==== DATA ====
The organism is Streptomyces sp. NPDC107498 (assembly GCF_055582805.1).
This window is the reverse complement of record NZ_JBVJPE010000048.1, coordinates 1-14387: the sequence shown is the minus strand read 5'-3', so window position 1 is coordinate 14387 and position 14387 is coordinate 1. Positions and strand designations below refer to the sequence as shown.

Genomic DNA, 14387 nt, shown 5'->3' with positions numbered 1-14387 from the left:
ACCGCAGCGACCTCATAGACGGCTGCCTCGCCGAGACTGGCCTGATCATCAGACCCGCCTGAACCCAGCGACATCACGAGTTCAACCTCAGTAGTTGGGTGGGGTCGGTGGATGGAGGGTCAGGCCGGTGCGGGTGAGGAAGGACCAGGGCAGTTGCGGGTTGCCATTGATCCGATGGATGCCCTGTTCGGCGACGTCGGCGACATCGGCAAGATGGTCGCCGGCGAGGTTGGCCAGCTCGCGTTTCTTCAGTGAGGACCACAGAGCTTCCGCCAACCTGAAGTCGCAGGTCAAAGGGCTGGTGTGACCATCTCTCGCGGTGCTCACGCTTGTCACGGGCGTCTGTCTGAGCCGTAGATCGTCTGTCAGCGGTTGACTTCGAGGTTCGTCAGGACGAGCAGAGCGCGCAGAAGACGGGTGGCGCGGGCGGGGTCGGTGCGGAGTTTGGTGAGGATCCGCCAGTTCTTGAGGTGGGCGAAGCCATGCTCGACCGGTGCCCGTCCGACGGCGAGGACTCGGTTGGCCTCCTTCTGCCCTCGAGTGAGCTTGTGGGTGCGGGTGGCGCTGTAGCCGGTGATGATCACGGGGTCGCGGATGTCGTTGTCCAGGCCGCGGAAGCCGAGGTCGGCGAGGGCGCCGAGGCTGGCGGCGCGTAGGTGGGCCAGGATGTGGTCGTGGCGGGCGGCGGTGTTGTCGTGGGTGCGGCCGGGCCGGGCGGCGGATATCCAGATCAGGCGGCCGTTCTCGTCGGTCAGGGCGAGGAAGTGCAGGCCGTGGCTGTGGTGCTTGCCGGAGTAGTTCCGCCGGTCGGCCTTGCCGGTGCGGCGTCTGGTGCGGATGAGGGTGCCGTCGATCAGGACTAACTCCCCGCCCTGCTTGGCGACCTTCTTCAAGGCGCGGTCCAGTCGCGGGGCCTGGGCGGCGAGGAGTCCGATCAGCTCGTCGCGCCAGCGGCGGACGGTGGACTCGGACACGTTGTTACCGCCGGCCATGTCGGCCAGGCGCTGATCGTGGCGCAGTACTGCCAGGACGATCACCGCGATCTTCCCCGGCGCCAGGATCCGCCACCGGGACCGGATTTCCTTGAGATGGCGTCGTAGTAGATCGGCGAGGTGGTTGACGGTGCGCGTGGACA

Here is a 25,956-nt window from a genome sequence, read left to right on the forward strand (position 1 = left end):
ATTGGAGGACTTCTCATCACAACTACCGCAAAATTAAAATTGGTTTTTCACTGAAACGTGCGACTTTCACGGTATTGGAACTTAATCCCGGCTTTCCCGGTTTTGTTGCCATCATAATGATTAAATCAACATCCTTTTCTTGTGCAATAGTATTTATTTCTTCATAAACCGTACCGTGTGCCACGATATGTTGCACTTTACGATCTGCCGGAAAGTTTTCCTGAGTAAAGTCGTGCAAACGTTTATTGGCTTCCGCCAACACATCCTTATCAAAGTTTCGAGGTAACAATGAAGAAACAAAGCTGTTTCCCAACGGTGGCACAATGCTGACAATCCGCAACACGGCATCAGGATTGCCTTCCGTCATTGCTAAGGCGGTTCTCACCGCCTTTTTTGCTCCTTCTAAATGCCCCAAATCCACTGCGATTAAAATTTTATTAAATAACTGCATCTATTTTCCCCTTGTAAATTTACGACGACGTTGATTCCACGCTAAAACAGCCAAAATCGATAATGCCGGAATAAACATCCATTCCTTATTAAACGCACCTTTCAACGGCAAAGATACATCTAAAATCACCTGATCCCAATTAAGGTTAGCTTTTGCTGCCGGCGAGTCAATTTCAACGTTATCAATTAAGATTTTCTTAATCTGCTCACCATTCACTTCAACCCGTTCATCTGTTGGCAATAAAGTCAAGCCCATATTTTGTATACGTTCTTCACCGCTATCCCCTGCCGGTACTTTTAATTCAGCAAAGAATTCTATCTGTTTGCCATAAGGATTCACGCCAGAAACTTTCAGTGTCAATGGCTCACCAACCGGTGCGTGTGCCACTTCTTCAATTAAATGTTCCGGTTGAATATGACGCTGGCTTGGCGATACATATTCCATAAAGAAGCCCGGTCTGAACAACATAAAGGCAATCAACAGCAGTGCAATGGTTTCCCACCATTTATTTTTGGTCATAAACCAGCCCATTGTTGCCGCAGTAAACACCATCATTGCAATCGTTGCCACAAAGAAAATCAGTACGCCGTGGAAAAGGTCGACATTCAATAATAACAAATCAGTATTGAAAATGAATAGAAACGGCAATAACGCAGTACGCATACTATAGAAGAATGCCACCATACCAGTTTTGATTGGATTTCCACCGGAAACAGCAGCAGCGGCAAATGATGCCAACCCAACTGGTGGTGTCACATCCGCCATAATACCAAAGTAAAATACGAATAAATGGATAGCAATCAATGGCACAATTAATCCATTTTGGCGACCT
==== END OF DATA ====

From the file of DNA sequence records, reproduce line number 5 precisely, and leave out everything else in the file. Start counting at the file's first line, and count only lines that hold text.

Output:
Here is a 25,956-nt window from a genome sequence, read left to right on the forward strand (position 1 = left end):